C.A. Rosetti Street, a work of art by Pisica Pătrată. The funny characters are hiding in the alcoves of a building right next to the Artmark art auction house. Pisica Pătrată is one of the most appreciated and recognized Romanian street artists and illustrators. He is also the founder of the Comic Books Museum. His characters are always located on old buildings in Bucharest. His work in situ in in the city allows him to engage in a dialogue with forgotten historical buildings and to show this abandoned cultural heritage. For example, he has painted on the old buildings of the Cinema Marconi and of the Capitol Summer Theatre.
A second mural by Obie Platon at the corner of Stirbei Voda Street and Ion Campineanu Street for the Bram Stoker restaurant depicts the historical character of Vlad the Impaler, who inspired the novel character of Bran Stoker Dracula. A mythical and emblematic figure of the Romanian popular culture in Transylvania, which has become an important tourist attraction for the region.
Returning to the Lipscani district, on Victoriei Street, an artwork by Cristian Pass created in 2017 depicts an eagle.
2. Open air street art gallery
During our free afternoon at the end of the trip, I went to another district close to the metro station Piţa Romană to discover the Arthur Verona street which houses the Graffiti Walls gallery. No interior spaceor website for this gallery but a lot of murals and graffiti covering the walls of this street. Several walls of this street at the corner with the Dionisie Lupu street are hosting murals that are changing every year during the festival of urban cultures Street Delivery. The murals I discovered were created during the 2018 edition of the festival which takes place every year in June.
The largest is a collective work by female artists on the theme of Girl Power: Wanda Hutira, Livi Po, Grafette (Sandy Balasoiu & Irina Mocanu), Ana Constantinescu, Irina Giuglea, Laura Ionescu, Ira Merzlichin, Mihaela Semeniuc & Andreea Pe Câmpii.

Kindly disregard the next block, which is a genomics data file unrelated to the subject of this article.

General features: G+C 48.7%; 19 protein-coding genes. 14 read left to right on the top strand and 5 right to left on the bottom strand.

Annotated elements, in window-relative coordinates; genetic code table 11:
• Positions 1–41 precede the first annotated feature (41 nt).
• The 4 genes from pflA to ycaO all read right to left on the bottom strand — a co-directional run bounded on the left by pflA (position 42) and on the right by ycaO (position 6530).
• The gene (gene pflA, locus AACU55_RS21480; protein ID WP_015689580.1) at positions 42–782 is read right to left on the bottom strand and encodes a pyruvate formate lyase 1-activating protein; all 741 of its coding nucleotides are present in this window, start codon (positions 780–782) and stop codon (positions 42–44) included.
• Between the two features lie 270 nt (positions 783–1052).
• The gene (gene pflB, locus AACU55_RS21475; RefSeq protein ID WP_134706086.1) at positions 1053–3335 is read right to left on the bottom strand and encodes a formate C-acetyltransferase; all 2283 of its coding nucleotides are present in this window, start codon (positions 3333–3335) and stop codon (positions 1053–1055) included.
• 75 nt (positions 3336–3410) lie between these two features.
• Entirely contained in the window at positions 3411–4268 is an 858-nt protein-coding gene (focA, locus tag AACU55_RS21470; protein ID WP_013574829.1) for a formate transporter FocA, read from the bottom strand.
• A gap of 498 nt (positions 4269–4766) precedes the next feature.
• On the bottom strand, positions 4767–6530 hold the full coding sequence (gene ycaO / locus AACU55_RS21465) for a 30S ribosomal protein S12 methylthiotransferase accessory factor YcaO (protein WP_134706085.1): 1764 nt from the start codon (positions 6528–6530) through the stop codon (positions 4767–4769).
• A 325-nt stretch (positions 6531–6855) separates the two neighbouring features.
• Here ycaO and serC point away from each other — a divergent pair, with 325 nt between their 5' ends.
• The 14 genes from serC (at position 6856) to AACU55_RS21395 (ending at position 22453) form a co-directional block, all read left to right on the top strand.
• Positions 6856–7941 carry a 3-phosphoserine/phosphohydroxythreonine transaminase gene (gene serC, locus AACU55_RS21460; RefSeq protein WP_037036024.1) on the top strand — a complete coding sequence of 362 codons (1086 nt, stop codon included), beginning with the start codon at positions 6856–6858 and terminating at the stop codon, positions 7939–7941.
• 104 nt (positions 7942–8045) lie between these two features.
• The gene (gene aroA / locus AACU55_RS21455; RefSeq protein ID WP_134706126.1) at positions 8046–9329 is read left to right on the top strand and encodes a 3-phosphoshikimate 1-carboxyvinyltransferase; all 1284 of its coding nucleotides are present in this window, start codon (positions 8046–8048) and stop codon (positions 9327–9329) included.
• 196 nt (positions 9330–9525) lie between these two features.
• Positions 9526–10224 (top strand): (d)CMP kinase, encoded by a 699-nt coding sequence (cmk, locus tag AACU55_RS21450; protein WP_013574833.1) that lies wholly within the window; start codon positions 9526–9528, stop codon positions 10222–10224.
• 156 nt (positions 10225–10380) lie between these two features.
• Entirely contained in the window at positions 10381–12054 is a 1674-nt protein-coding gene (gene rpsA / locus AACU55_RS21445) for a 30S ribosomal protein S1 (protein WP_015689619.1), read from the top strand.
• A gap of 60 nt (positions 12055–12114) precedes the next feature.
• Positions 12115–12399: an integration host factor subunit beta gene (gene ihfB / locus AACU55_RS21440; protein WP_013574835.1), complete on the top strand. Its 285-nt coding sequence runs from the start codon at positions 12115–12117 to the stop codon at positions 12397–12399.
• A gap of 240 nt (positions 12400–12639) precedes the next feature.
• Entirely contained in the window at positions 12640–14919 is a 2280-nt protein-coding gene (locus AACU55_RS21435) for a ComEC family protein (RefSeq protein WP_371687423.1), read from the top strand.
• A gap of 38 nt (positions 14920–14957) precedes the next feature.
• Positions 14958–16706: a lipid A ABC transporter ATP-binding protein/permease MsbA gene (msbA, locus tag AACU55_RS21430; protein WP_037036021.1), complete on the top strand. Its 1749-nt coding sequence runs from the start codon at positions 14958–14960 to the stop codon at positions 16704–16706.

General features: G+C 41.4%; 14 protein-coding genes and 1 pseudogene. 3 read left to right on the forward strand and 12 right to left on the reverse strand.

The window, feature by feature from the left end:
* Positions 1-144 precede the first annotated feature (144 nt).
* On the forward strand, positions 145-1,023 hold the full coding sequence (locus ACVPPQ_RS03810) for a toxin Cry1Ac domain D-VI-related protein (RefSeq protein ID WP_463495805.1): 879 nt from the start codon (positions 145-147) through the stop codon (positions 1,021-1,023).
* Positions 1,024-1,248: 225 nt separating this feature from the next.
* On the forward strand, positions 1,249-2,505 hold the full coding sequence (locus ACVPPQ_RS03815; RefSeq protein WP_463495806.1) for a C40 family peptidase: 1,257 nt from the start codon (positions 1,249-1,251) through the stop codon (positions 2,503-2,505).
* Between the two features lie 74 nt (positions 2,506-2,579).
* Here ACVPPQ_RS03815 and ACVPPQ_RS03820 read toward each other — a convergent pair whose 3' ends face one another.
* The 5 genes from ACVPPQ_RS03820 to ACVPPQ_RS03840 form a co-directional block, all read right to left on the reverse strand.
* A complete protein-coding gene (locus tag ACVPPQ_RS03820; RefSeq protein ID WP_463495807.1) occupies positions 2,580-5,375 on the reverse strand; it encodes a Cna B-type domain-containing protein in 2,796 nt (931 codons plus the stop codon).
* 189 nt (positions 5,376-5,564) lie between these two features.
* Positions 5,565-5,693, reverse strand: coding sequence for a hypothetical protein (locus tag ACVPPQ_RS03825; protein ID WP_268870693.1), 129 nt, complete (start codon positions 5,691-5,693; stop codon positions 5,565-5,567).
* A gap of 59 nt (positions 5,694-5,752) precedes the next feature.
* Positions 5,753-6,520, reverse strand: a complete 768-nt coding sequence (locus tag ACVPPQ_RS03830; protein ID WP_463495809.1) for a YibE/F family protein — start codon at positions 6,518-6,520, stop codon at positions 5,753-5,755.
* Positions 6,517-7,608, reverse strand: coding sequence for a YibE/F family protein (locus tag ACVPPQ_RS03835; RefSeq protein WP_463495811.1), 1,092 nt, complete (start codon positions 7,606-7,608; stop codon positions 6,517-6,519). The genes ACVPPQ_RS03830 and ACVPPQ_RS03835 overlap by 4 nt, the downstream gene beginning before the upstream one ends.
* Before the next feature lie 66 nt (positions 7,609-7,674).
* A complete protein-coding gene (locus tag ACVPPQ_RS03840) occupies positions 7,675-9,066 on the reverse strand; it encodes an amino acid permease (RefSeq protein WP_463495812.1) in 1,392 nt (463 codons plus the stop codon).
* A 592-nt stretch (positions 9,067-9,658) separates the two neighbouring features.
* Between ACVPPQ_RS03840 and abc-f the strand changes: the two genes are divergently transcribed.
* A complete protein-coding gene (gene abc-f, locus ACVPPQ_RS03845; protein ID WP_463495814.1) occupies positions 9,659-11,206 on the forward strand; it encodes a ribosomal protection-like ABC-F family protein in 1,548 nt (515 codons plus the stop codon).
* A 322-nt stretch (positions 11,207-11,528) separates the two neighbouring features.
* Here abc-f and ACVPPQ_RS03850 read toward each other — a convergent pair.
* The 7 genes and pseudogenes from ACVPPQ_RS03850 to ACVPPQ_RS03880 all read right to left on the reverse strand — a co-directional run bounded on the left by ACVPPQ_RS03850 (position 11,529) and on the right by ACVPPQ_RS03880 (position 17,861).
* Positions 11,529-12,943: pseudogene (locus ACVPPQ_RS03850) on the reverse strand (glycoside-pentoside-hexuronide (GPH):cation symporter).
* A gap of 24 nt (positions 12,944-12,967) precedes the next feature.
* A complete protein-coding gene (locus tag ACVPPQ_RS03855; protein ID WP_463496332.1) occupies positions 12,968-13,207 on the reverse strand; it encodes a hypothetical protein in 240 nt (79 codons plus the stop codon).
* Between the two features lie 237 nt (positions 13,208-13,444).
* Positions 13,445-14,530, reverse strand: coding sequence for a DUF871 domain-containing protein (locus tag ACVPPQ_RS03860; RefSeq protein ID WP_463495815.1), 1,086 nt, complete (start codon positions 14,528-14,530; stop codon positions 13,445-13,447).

The year before, in 2017, Obie Platon and the NOM Crew had painted this wall for a mural entitled “Don Quixote and the windmills” on the question of the effects of technology on our contemporary society.
The opposite wall is covered by another Romanian artist and illustrator from the local art scene, Kseleqoqynqyshy. He paints almost childlike worlds full of poetry. His murals are mini towns in the town, populated by colourful animals. On his instagram, he explained this very particular universe:
“Inside each building there is another world. And in that world there are infinit buildings that each one have other universes inside. And on each planet there is another world with infinit buildings and characters. So basically there are infinit universes.”
Then comes another large and quite impressive mural of Kraser. The Spanish muralist artist has chosen here to represent a brown bear, an animal very present in the mountains of Romania.
The rest of the street is covered with tags, graffiti and collages. And there are artworks by AEUL and Ortaku again!
While going to the square Piaţa Romană, I discovered a last mural also made during the festival Street Delivery in gable of building which overhangs the bookshop Carturesi Liberia, boulevard Magheru. Its author, the artist Pisică Pătrată mentioned above, paints at the same location every year a new artwork on the theme of books, in reference to its location above the bookstore.
To finish this stroll on a mystery – because yes, when one is passionate about this art, one is in a constant state of investigation and observation (by the way, don’t hesitate to read our article “How we find the artists of the works we meet in the street”)-, here is a pair of eyes that observe the city from above. Located on a building on the Independenţei river quay Dâmboviţa,I didn’t find any mention of this artwork online.
If you know more about it, leave us a little comment!
That’s it for this little city walk through the murals encountered in Bucharest. I hope that it has made you travel and that it makes you want to discover this city when we can all go again on an adventure in faraway lands!
© all the pictures are by InvisibleWalls.
Some links to help you plan your stay:
- [EN] Street art guided tours by Bucharest Alternative Tour
- [EN] Urban Collectors: gallery and librairy dedicated to street art
- [EN] The website: Feeder.ro to know more about the project Un-hidden Bucharest
And for further reading, check out the bibliography at the end of Bucharest part.1!